Chances are you know a kid that's a picky eater. Or at least, you know a parent of one. Even before I had kids, I was fascinated by this classification. Living in Italy for 2 years back in the mid-90s without any bambinos of my own, I was keenly aware that the concept didn't even exist over there, and in the decade of dietitian/motherhood that has followed, I am still interested in whether it was nature or nurture at work. So here's my hunch: it's not nature. Turns out that picky eating is pretty much a distinctly American phenomenon. Did you know that in many languages around the world, the expression "picky eater" doesn't even exist?
Why is this the case? Here's my opinion: many kids are given too many food choices, they are surrounded by food all of the time, and they're often nibbling throughout the day, making true hunger elusive. Talk to any pediatrician these days and you'll usually find a combination of shock and dismay at just how frequently (not to mention what kinds of foods and drinks) we're feeding our kids.
How to best feed your kids is, to put it mildly, a polarizing topic, so I am about to tread cautiously. I know that feeding choices stem from the best of intentions on the part of the parents, often coupled with a bit of anxiety and desperation. I also know that there are special considerations, say in the case of food allergies or an underweight child. But for most American families, I hope that you consider these tips, based on my own experience (as a nutrition professional and a mom), as food for thought when you're deciding how to raise your picky eater. Drop me a line and add to the conversation....
1. Hunger Can Be a Good Thing
I get the sense that many parents are utterly terrified of letting their kids be hungry, as if it's a sign of parental failure and will lead to malnourished children. As a result, our diaper bags, strollers, and the pockets of our minivans are laden down with treats, drinks, and a hodge podge of snacks at all times.
Why is this a problem? A couple reasons: (1) it is likely to increase the odds that your child is consuming too many calories overall, leading to overweight and obesity, (2) if you take the edge off of a child's hunger all the time, it makes it much easier for him to skip meals, or to consume much less during and "hold out" because they know another snack is just around the corner.
I think that kids should arrive to meals a bit hungry-they will likely eat more at the meal if they are hungry! Try it for a week and see what happens-I absolutely notice a difference in my kids (a 2 and 4 year old) dinner plates depending on what time they last ate. If you blunt this with a snack 30-60 minutes before you might be fostering a picky eater.
Of course I am a fan of appropriate, healthy snacking. With kids, their tiny tummies often need to refuel a bit in between meals, and it can add some valuable key nutrients (like calcium, Vitamin C or iron) if the foods choices are good ones. But if you have a picky eater, take a look at your snacking habits, and chances are they might need some tweaking.
2. Serve Real Food, Not "Kids Food"
To raise healthy eaters, serve your kids what YOU are eating at meals and snacks. Simple as that. Research has found that even by age 2 our food preferences are well established-based on what we've been given in the high chair and the stroller. A 2002 Feeding Infants and Toddlers Study tracked the diets of 3,000 babies and found that one-third to one-quarter of 6 month olds do not eat even one serving of fruits or vegetables a day. By 9 months, mashed or fried potatoes are the most commonly consumed vegetable.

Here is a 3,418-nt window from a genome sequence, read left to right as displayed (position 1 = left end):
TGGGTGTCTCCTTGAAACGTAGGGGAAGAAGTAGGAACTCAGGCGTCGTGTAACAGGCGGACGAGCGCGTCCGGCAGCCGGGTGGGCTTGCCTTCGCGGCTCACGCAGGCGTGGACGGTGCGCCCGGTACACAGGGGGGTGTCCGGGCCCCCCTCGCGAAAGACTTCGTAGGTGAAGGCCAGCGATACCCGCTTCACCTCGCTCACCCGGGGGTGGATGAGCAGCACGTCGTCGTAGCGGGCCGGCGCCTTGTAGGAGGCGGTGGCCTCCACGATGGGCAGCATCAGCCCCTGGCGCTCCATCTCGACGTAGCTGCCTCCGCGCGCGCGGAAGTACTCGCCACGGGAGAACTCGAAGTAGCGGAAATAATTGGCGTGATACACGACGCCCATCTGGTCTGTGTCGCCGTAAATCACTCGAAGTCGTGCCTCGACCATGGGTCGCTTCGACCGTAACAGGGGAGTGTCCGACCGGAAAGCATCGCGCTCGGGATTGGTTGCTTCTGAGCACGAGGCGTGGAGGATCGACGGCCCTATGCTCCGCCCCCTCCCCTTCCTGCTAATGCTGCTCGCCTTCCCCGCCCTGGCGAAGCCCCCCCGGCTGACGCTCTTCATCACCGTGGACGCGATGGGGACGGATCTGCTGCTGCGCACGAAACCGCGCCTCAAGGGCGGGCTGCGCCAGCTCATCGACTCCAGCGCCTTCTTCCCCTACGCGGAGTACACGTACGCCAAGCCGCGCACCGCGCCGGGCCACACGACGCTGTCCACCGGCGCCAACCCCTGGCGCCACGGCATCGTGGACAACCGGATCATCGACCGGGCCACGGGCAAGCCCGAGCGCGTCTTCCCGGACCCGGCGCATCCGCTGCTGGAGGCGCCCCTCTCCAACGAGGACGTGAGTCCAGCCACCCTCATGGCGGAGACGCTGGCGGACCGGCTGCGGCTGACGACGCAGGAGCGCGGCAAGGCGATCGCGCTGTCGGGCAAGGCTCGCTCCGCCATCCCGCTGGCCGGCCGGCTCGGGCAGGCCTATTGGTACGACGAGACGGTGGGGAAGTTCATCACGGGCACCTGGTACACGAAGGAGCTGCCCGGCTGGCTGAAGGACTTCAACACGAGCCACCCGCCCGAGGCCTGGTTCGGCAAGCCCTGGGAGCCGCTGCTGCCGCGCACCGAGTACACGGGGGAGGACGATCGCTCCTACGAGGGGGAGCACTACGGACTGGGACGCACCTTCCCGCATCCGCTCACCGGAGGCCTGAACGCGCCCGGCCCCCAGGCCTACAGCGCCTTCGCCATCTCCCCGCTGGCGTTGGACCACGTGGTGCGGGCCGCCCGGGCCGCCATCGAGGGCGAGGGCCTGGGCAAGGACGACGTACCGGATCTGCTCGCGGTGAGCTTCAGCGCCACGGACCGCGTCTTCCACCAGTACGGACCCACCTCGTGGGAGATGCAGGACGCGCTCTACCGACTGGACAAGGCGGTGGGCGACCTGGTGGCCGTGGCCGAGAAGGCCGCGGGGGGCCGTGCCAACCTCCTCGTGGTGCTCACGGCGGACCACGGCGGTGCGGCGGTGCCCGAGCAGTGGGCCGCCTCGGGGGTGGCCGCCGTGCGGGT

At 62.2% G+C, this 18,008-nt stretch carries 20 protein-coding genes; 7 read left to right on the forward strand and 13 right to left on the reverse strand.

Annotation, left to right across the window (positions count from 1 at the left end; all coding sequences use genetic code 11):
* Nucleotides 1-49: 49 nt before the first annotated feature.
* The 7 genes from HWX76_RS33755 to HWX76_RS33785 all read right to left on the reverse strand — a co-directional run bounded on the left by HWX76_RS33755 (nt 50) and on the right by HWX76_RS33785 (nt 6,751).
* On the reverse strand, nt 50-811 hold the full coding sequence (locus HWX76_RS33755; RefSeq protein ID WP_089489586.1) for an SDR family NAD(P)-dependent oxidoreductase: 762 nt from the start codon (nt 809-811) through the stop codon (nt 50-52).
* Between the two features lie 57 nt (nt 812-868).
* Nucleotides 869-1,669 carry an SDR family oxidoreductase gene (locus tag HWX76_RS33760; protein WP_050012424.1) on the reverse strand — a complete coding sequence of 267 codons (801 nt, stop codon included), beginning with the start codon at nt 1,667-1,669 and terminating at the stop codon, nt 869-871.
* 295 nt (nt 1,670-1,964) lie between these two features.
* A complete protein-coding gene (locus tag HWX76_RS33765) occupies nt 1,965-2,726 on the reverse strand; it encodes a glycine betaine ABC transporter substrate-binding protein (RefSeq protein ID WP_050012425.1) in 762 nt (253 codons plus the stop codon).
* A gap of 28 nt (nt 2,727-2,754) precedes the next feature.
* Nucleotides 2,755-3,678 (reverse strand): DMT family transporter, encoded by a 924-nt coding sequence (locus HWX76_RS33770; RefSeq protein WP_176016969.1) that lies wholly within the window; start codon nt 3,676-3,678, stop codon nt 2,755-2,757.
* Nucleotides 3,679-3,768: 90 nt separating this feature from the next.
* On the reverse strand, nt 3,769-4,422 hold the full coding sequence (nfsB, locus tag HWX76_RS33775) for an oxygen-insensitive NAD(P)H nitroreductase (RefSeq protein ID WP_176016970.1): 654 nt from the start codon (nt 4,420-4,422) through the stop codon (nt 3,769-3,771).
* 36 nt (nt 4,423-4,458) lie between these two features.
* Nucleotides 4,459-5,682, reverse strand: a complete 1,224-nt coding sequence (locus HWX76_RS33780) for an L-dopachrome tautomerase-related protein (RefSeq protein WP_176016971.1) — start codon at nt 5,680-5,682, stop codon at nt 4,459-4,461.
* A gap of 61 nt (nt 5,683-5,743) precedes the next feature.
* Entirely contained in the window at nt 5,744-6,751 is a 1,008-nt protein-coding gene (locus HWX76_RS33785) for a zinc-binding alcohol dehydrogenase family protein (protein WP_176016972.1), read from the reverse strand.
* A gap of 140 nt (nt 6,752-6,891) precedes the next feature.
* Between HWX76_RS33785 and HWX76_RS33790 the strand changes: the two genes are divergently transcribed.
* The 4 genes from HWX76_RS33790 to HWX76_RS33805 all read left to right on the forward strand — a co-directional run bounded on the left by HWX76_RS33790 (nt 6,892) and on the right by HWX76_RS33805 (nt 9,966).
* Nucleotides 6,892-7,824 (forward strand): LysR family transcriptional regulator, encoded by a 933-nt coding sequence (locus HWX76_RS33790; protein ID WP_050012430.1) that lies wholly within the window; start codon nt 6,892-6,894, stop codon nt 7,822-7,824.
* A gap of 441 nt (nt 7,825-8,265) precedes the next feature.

By teaching your kids that they eat different foods than you do, it will only be harder and harder for them to make the transition to "grown up foods". Sure, you want to serve them some foods you know they will eat. But you also need to stretch them or they will only like those foods. I'll never forget the words of a Mom at one of my worshops, who admonished the group "Picky kids don't magically turn into wonderful teenage eaters-they turn into picky teenage eaters." So start today.
To be sure, the older your kids are when you start a change at the dinner table, the more entrenched the behaviors and the longer it will take to right the ship-but remember your long term goal-your goal as a parent is not just to have your child's belly filled in the immediacy-you are also trying to raise a good eater-someone who is adventurous, eats a respectable range of food to foster good health and a healthy weight and who can go to a restaurant and order something other than the Mac n' Cheese.
3. Tune OUT Technology
We all accept that we can have basic rules in the playroom ("no hitting!") or the other zones of our day, but for some reason parents today seem worried about setting any sort of guidelines at the dinner table-and the result is a free-for-all. Toddlers have moms chasing them around the living room with a spoonful of food, coaxing them to eat (see tip #1 to resolve), toys and technology litter the table...and now there's something else: I am shocked at how often I am seeing families "eating out" together, with the kids watching portable DVD players at the dinner table while the parents enjoy a peaceful dinner. This isn't family time, this isn't nourishing in any way, this is madness!
It's simple - iPods:off. TV: Off. Cell phone:Off. Toys: Off limits at the table. Sit and eat like a family-talk about your day, the food, whatever's on your mind. Go around the table and have each person say what they appreciate about the day-at the very least this will carry you through until the toddlers are done eating. What kids crave more than anything these days is your time & your attention. Give it to them over food.
Will it take some time? Yes. Will there by struggle? Yes. But is it worth it? Absolutely...your kids' health, their weight, and most importantly, their development as decent eaters all lie in the balance.